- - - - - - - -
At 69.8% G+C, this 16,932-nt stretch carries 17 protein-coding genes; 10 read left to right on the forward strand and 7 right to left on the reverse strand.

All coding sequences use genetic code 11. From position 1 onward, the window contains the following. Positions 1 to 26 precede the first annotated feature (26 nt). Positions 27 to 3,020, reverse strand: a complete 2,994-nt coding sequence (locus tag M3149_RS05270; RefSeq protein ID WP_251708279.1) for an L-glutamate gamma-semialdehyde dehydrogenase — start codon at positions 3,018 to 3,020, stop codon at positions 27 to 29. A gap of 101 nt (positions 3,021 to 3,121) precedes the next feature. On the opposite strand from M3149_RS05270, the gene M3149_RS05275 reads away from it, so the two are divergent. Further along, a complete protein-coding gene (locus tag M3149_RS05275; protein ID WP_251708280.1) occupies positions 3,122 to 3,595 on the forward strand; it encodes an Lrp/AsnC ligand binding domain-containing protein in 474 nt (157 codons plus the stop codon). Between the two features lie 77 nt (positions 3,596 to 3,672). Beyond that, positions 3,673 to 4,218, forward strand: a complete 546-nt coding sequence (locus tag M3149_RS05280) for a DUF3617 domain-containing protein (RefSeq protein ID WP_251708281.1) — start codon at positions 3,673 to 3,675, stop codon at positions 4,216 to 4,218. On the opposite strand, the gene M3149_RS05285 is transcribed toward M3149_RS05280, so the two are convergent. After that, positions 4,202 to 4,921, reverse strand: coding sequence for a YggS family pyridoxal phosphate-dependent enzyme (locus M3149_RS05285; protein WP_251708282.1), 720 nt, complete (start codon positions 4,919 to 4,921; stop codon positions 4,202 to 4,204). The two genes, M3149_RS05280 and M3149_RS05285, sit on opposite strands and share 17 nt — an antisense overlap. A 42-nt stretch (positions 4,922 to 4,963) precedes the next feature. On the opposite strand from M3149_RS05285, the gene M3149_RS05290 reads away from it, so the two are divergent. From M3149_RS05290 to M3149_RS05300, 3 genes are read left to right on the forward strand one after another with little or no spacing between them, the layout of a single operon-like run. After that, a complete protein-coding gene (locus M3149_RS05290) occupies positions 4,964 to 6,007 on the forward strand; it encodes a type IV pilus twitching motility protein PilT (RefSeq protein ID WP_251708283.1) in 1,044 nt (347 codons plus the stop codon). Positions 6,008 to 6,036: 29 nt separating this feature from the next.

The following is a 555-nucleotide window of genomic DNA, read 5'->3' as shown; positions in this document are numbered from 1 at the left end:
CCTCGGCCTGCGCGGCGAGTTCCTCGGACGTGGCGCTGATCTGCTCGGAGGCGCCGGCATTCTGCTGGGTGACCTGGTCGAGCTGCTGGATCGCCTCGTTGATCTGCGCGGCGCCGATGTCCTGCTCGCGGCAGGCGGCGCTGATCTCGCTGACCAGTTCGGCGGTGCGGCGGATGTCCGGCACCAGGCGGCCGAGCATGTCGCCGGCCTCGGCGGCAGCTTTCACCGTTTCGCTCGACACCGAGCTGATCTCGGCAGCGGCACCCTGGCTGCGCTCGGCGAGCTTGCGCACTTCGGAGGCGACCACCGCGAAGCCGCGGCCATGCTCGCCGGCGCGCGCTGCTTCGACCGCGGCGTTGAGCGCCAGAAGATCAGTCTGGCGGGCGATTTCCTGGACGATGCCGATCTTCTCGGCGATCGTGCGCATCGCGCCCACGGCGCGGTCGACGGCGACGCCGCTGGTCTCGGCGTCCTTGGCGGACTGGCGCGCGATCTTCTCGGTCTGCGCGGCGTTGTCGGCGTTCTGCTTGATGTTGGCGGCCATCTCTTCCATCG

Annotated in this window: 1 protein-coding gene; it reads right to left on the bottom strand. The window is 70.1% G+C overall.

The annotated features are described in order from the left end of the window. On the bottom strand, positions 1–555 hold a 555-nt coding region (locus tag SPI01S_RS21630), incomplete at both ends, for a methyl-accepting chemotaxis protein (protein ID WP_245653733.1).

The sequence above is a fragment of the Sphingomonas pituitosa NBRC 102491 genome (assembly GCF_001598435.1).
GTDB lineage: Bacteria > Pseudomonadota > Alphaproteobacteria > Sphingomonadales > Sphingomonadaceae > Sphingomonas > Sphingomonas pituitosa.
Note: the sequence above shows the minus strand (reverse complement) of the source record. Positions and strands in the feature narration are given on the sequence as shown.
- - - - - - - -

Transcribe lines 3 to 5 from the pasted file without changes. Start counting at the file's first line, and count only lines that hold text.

The following is a 555-nucleotide window of genomic DNA, read 5'->3' as shown; positions in this document are numbered from 1 at the left end:
CCTCGGCCTGCGCGGCGAGTTCCTCGGACGTGGCGCTGATCTGCTCGGAGGCGCCGGCATTCTGCTGGGTGACCTGGTCGAGCTGCTGGATCGCCTCGTTGATCTGCGCGGCGCCGATGTCCTGCTCGCGGCAGGCGGCGCTGATCTCGCTGACCAGTTCGGCGGTGCGGCGGATGTCCGGCACCAGGCGGCCGAGCATGTCGCCGGCCTCGGCGGCAGCTTTCACCGTTTCGCTCGACACCGAGCTGATCTCGGCAGCGGCACCCTGGCTGCGCTCGGCGAGCTTGCGCACTTCGGAGGCGACCACCGCGAAGCCGCGGCCATGCTCGCCGGCGCGCGCTGCTTCGACCGCGGCGTTGAGCGCCAGAAGATCAGTCTGGCGGGCGATTTCCTGGACGATGCCGATCTTCTCGGCGATCGTGCGCATCGCGCCCACGGCGCGGTCGACGGCGACGCCGCTGGTCTCGGCGTCCTTGGCGGACTGGCGCGCGATCTTCTCGGTCTGCGCGGCGTTGTCGGCGTTCTGCTTGATGTTGGCGGCCATCTCTTCCATCG

Annotated in this window: 1 protein-coding gene; it reads right to left on the bottom strand. The window is 70.1% G+C overall.